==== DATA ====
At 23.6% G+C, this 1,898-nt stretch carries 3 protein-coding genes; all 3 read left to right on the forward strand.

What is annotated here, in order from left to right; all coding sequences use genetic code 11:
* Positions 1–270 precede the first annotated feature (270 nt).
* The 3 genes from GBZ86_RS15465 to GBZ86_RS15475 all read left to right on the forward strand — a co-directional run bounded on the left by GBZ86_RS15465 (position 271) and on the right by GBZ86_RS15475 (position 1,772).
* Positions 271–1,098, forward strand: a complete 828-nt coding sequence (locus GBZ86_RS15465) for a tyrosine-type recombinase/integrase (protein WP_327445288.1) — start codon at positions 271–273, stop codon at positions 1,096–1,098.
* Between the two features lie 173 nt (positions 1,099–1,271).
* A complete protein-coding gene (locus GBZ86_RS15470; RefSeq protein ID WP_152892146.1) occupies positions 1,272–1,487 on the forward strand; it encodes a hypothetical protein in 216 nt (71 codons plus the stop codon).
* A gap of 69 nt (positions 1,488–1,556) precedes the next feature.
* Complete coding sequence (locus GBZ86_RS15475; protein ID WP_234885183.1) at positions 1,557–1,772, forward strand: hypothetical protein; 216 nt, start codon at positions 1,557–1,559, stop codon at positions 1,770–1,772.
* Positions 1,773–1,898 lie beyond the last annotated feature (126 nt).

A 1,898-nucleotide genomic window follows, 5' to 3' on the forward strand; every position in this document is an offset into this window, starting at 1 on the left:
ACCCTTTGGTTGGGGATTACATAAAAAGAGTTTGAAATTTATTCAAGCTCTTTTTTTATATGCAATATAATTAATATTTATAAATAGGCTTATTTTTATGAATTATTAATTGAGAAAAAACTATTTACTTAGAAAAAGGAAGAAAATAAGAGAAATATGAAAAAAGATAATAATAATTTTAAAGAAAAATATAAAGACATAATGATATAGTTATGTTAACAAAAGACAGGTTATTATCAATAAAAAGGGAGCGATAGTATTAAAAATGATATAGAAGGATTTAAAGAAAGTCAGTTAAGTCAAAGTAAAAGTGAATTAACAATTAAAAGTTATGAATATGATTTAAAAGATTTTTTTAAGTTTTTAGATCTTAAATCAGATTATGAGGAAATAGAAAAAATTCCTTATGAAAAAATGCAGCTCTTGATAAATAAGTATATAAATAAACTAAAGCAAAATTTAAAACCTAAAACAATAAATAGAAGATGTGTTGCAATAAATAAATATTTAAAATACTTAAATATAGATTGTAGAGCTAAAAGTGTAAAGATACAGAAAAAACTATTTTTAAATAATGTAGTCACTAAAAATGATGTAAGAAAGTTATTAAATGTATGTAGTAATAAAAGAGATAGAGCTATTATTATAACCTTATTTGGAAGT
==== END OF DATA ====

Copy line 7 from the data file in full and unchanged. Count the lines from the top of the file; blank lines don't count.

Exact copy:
* A complete protein-coding gene (locus GBZ86_RS15470; RefSeq protein ID WP_152892146.1) occupies positions 1,272–1,487 on the forward strand; it encodes a hypothetical protein in 216 nt (71 codons plus the stop codon).